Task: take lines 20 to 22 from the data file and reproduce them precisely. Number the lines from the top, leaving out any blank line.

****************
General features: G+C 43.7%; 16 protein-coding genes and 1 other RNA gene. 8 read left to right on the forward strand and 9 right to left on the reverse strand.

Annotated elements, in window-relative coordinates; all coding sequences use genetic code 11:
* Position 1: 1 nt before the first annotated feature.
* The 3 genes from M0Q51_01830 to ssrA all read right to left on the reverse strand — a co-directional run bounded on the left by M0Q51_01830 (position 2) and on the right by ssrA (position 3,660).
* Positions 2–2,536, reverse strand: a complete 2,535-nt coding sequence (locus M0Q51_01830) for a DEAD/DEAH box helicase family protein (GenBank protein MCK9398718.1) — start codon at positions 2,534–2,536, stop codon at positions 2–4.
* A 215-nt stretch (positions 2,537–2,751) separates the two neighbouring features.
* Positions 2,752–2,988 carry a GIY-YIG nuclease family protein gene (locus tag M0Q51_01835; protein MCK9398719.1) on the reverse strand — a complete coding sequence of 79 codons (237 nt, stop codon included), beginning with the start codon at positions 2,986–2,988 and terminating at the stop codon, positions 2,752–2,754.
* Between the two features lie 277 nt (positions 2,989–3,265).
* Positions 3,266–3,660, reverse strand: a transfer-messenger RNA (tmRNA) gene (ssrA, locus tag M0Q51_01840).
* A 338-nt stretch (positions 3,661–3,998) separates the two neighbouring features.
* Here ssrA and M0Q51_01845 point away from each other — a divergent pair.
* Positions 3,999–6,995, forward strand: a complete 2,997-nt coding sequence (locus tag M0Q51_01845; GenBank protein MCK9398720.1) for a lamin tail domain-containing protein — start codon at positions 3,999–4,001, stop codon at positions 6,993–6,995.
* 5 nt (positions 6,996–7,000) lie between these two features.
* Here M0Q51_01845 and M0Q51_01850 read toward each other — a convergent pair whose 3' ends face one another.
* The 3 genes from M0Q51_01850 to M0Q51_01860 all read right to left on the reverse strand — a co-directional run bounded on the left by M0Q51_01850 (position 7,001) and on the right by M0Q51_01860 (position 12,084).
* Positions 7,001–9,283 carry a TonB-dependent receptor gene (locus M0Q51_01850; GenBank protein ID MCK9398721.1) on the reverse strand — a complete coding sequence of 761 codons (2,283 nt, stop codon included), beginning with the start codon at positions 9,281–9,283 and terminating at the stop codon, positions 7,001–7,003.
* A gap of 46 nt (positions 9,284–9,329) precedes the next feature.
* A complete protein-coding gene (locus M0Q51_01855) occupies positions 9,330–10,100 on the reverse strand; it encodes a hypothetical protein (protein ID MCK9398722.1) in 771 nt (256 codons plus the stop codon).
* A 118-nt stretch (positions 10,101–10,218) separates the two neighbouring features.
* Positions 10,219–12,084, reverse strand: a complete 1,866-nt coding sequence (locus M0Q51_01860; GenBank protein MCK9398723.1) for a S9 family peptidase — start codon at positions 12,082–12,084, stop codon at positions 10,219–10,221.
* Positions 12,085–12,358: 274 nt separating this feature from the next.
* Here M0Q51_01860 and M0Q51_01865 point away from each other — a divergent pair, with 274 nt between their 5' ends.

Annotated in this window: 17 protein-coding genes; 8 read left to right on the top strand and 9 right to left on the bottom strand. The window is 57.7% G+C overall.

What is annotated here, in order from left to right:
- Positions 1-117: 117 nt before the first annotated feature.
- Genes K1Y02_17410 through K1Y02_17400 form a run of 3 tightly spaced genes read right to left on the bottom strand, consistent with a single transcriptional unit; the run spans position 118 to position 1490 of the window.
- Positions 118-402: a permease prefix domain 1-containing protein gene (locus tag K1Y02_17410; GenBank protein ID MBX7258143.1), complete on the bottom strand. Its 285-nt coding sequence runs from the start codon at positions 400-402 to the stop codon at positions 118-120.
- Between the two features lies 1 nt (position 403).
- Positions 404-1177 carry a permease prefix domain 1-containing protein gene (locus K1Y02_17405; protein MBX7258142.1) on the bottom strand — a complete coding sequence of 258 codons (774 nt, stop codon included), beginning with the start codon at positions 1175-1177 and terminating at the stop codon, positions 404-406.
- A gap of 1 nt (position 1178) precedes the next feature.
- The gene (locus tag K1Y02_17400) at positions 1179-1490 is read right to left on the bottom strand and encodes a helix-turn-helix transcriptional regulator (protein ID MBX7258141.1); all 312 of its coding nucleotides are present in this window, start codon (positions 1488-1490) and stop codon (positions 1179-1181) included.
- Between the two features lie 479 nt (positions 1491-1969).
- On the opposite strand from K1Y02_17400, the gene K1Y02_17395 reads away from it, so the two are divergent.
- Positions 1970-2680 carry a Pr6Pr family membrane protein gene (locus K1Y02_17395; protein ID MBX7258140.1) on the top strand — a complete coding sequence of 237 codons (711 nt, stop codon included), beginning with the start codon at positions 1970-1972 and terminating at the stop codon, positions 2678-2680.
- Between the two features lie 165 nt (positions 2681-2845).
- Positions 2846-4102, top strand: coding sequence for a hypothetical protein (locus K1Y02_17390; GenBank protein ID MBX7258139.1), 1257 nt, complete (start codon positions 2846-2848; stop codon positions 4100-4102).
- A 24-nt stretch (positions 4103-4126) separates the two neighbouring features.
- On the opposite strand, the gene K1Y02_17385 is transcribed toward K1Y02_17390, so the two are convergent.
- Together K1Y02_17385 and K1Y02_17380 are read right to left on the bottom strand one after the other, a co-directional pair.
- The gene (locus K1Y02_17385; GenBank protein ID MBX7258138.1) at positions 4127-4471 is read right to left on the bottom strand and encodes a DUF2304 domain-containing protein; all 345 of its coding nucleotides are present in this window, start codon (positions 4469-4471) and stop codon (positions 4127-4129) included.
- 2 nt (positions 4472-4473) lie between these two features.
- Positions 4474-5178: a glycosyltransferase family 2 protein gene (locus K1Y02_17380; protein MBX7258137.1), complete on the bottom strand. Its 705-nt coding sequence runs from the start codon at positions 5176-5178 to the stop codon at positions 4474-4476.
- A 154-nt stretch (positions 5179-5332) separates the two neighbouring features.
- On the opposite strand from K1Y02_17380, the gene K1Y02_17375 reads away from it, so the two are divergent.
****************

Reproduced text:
* Positions 10,219–12,084, reverse strand: a complete 1,866-nt coding sequence (locus M0Q51_01860; GenBank protein MCK9398723.1) for a S9 family peptidase — start codon at positions 12,082–12,084, stop codon at positions 10,219–10,221.
* Positions 12,085–12,358: 274 nt separating this feature from the next.
* Here M0Q51_01860 and M0Q51_01865 point away from each other — a divergent pair, with 274 nt between their 5' ends.